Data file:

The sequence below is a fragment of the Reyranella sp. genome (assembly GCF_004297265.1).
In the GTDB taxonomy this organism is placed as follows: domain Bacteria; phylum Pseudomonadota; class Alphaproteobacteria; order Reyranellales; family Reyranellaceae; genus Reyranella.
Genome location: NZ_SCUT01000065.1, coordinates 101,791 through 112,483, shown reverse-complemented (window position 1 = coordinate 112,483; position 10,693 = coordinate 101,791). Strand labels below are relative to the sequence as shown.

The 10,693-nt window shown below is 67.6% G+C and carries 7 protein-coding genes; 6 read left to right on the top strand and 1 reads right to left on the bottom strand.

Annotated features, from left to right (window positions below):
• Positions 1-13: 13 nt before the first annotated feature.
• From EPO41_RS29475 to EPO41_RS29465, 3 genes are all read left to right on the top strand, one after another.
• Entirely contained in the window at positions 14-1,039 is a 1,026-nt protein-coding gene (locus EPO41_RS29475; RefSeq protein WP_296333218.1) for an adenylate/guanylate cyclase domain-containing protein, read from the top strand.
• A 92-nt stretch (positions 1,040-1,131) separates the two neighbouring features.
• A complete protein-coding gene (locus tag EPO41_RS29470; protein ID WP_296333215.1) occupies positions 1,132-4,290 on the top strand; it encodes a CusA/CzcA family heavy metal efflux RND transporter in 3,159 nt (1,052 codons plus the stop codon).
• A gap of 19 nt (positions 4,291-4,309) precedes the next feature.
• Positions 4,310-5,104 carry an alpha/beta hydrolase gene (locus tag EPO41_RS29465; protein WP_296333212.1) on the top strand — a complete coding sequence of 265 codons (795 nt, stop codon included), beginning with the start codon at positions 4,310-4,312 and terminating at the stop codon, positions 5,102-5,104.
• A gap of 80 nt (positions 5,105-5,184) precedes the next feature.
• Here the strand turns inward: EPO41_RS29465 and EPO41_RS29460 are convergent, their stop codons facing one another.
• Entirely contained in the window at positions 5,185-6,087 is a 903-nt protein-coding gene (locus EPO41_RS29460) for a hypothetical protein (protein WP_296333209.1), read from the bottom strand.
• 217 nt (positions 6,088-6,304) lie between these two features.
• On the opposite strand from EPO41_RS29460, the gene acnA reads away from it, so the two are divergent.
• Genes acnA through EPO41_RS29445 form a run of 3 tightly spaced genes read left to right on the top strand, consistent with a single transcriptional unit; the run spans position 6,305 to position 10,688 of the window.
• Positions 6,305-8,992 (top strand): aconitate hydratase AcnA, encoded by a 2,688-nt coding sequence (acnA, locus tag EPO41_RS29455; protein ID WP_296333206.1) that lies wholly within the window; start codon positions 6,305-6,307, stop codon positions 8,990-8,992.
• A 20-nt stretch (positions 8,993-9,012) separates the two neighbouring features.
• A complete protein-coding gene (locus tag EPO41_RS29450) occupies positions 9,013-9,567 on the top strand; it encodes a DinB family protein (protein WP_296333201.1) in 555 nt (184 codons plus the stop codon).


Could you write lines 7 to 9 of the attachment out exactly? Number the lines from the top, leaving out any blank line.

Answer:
• From EPO41_RS29475 to EPO41_RS29465, 3 genes are all read left to right on the top strand, one after another.
• Entirely contained in the window at positions 14-1,039 is a 1,026-nt protein-coding gene (locus EPO41_RS29475; RefSeq protein WP_296333218.1) for an adenylate/guanylate cyclase domain-containing protein, read from the top strand.
• A 92-nt stretch (positions 1,040-1,131) separates the two neighbouring features.